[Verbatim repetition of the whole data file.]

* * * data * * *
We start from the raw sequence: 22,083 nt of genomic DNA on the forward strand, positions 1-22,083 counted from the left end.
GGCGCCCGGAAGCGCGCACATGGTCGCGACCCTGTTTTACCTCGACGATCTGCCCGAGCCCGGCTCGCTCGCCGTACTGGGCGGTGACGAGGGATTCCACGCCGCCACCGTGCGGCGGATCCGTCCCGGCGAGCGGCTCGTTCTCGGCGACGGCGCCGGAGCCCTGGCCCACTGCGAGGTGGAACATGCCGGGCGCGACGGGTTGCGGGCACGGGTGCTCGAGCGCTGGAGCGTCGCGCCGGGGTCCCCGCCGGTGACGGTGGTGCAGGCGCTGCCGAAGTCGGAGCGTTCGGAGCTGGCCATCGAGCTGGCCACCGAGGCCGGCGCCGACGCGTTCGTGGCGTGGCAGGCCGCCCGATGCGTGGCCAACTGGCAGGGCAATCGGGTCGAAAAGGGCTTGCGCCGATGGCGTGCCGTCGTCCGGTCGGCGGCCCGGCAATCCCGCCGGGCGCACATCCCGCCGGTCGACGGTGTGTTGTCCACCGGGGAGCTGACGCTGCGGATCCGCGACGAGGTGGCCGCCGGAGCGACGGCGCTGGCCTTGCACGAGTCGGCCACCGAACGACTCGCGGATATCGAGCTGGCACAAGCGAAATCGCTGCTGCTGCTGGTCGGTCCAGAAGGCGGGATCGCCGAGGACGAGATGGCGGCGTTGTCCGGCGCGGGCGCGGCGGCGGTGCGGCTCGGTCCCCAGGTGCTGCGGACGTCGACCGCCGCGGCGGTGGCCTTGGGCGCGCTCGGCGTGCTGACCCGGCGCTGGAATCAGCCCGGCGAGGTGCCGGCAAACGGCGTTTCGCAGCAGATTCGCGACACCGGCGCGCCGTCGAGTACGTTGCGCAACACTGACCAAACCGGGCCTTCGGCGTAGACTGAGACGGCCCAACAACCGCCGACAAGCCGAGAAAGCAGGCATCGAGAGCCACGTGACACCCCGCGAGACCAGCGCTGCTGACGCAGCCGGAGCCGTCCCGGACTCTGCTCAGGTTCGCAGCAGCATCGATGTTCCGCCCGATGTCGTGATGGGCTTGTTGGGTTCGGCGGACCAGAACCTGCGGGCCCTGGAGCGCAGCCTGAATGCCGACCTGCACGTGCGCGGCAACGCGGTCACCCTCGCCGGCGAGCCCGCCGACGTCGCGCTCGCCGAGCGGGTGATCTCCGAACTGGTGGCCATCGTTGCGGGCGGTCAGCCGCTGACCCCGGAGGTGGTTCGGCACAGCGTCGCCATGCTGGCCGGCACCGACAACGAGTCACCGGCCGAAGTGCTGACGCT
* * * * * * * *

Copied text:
We start from the raw sequence: 22,083 nt of genomic DNA on the forward strand, positions 1-22,083 counted from the left end.
GGCGCCCGGAAGCGCGCACATGGTCGCGACCCTGTTTTACCTCGACGATCTGCCCGAGCCCGGCTCGCTCGCCGTACTGGGCGGTGACGAGGGATTCCACGCCGCCACCGTGCGGCGGATCCGTCCCGGCGAGCGGCTCGTTCTCGGCGACGGCGCCGGAGCCCTGGCCCACTGCGAGGTGGAACATGCCGGGCGCGACGGGTTGCGGGCACGGGTGCTCGAGCGCTGGAGCGTCGCGCCGGGGTCCCCGCCGGTGACGGTGGTGCAGGCGCTGCCGAAGTCGGAGCGTTCGGAGCTGGCCATCGAGCTGGCCACCGAGGCCGGCGCCGACGCGTTCGTGGCGTGGCAGGCCGCCCGATGCGTGGCCAACTGGCAGGGCAATCGGGTCGAAAAGGGCTTGCGCCGATGGCGTGCCGTCGTCCGGTCGGCGGCCCGGCAATCCCGCCGGGCGCACATCCCGCCGGTCGACGGTGTGTTGTCCACCGGGGAGCTGACGCTGCGGATCCGCGACGAGGTGGCCGCCGGAGCGACGGCGCTGGCCTTGCACGAGTCGGCCACCGAACGACTCGCGGATATCGAGCTGGCACAAGCGAAATCGCTGCTGCTGCTGGTCGGTCCAGAAGGCGGGATCGCCGAGGACGAGATGGCGGCGTTGTCCGGCGCGGGCGCGGCGGCGGTGCGGCTCGGTCCCCAGGTGCTGCGGACGTCGACCGCCGCGGCGGTGGCCTTGGGCGCGCTCGGCGTGCTGACCCGGCGCTGGAATCAGCCCGGCGAGGTGCCGGCAAACGGCGTTTCGCAGCAGATTCGCGACACCGGCGCGCCGTCGAGTACGTTGCGCAACACTGACCAAACCGGGCCTTCGGCGTAGACTGAGACGGCCCAACAACCGCCGACAAGCCGAGAAAGCAGGCATCGAGAGCCACGTGACACCCCGCGAGACCAGCGCTGCTGACGCAGCCGGAGCCGTCCCGGACTCTGCTCAGGTTCGCAGCAGCATCGATGTTCCGCCCGATGTCGTGATGGGCTTGTTGGGTTCGGCGGACCAGAACCTGCGGGCCCTGGAGCGCAGCCTGAATGCCGACCTGCACGTGCGCGGCAACGCGGTCACCCTCGCCGGCGAGCCCGCCGACGTCGCGCTCGCCGAGCGGGTGATCTCCGAACTGGTGGCCATCGTTGCGGGCGGTCAGCCGCTGACCCCGGAGGTGGTTCGGCACAGCGTCGCCATGCTGGCCGGCACCGACAACGAGTCACCGGCCGAAGTGCTGACGCT